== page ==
Listening to the Legislature’s budget meeting Wednesday was a little like watching my favorite Christmas show, “How The Grinch Stole Christmas” — only in reverse.
It opened with Republican leaders, with tremendous fanfare, thundering down from Mount Crumpit bearing gifts, in this case an unprecedented amount of new money for Utah’s public schools, like their heart had grown three sizes.
It was $400 million in new funding, including the promise of $1,500 bonuses for teachers. Educators were effusive. It was great!
By the end, though, the Grinch had sneakily slunk in and snatched away the bonus from teachers whose school districts were not holding in-person classes. There is only one district that is not offering classes in person — the hated Salt Lake City District.
It was a blatant attempt to force Salt Lake City schools to ditch online classes in favor of in-person schooling, and House Speaker Brad Wilson, R-Kaysville, said as much — that if the teachers want the money they’d better get back to face-to-face lessons by the time the Legislature convenes Jan. 19.
It’s almost like these Republican leaders couldn’t help themselves, taking something heralded and making it hollow, petty and punitive, overshadowing the magnanimity with malice.
I’m sensitive to the desire to have kids in schools, in part because my high school son has been taking classes mostly online and it’s not the same as being in a classroom. Moreover, there has been excellent reporting in The Salt Lake Tribune in recent days about the toll online education is taking on school kids.
Roughly 4,000 Salt Lake City middle and high school students received at least one F or incomplete grade in the first quarter, 1,500 more than last year. And 364 secondary students failed every one of their first quarter classes, a 600% increase since last year.
I’ve written several times about how the state should be smarter and more flexible when it comes to schooling in the pandemic — that we should lean toward having younger kids in-person and older kids on a staggered, hybrid schedule or, if the spread of the virus is low (which it is not), in-person.
But as convinced as I am that these are good ideas, it’s not my decision. And it’s not Brad Wilson’s decision either. Because in our state, the school boards are their own, independent branch of government. The reason they are is that, as Republican legislators are so fond of reminding us, the government closest to the people governs best.
The Salt Lake City School Board decided not to hold in-person classes after hearing from the people they represent — both teachers, but more importantly the parents. It plans to phase in in-person classes, starting with kindergartners next month, but not before Wilson’s Jan. 20 deadline.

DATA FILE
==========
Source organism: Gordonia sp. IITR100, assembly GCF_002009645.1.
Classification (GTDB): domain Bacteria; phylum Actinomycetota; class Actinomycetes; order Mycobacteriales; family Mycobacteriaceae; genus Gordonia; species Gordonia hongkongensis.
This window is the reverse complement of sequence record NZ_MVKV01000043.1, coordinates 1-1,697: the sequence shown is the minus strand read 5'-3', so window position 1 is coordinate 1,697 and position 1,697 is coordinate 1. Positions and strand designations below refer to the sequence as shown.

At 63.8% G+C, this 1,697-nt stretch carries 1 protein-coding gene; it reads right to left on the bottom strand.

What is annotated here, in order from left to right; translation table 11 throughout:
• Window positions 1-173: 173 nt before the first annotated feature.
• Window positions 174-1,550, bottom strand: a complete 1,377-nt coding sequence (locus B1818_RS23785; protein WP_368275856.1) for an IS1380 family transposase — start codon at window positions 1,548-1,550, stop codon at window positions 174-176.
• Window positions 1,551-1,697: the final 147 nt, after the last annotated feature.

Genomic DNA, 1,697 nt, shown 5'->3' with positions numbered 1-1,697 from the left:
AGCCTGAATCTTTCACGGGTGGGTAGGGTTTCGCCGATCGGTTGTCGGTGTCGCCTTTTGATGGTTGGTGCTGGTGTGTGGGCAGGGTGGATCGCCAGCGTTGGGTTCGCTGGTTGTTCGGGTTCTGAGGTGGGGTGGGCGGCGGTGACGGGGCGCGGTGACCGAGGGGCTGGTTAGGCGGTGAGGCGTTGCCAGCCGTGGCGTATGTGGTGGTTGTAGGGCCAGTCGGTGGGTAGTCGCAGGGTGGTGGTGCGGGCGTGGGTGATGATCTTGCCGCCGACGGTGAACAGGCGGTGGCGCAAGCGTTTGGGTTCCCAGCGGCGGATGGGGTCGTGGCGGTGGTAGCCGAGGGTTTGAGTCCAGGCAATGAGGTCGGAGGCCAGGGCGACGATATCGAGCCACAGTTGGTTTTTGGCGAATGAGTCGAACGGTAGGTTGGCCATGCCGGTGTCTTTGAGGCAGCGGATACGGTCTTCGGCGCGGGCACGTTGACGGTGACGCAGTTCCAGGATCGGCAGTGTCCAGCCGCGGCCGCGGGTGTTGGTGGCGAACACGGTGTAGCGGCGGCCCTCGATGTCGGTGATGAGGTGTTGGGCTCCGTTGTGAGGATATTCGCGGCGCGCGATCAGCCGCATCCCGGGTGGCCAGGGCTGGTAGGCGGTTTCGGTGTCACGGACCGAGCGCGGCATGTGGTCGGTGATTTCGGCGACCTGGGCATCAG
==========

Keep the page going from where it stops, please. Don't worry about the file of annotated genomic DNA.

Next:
It’s worth noting that the Davis School District, that Wilson represents, has the most COVID-19 infections in the state, a number that has taken off since the district moved from a hybrid model to in-person classes.
And now Republican leaders want to steamroll the decision of these local elected officials and hold these teachers to a standard that they won’t even impose on their own legislative bodies.
Here’s what I mean: All throughout the summer and fall, Utah legislators have been holding their regular interim meetings, where they tee up issues for the session that starts in January. Throughout that time only about 20% to 40% of legislators have showed up to those meetings in person. (I’m relying on estimates from lawmakers here).
The rest have attended — you guessed it — remotely and some, it appears, while on vacation. That’s fine that they don’t feel safe being in a room with their colleagues. Perhaps these lawmakers would feel more at ease if they were crammed into a room with 30 high school students who we know from experience are most likely to spread the virus.
If COVID doesn’t get you, the hormones and Axe body spray will.
But these legislators who choose to attend meetings remotely aren’t being punished. In fact, even though they’re attending from home, they still get the $45 daily allowance intended to pay for meals when they’re on official business at the Capitol.
There is a way to show appreciation and offer assistance to teachers without being so petty and punitive.
If you want to reward teachers who are in fact putting their health and their family’s safety on the line every day, then call it what it is — hazard pay, a thank you for risking your life so kids can learn — and give it to those teachers who are actually engaged in in-person classroom instruction.
Here’s another idea: Take half of the $121 million lawmakers want to spend on the bonuses/extortion kickbacks, and give income tax rebates to some of the businesses and workers who have been impacted by COVID shutdowns — restaurants, bars, gyms, theaters and the employees who rely on them.
I mean no disrespect to teachers, but the fact remains that they are working, unlike so many others who are feeling the full economic brunt of the pandemic and are desperate for help.
Or, legislators can do what it appears they’re intent on doing, paying lip-service to the notion of local control while wielding their power like a weapon to punish those who, like all of us during this pandemic, are simply trying to do the best they can.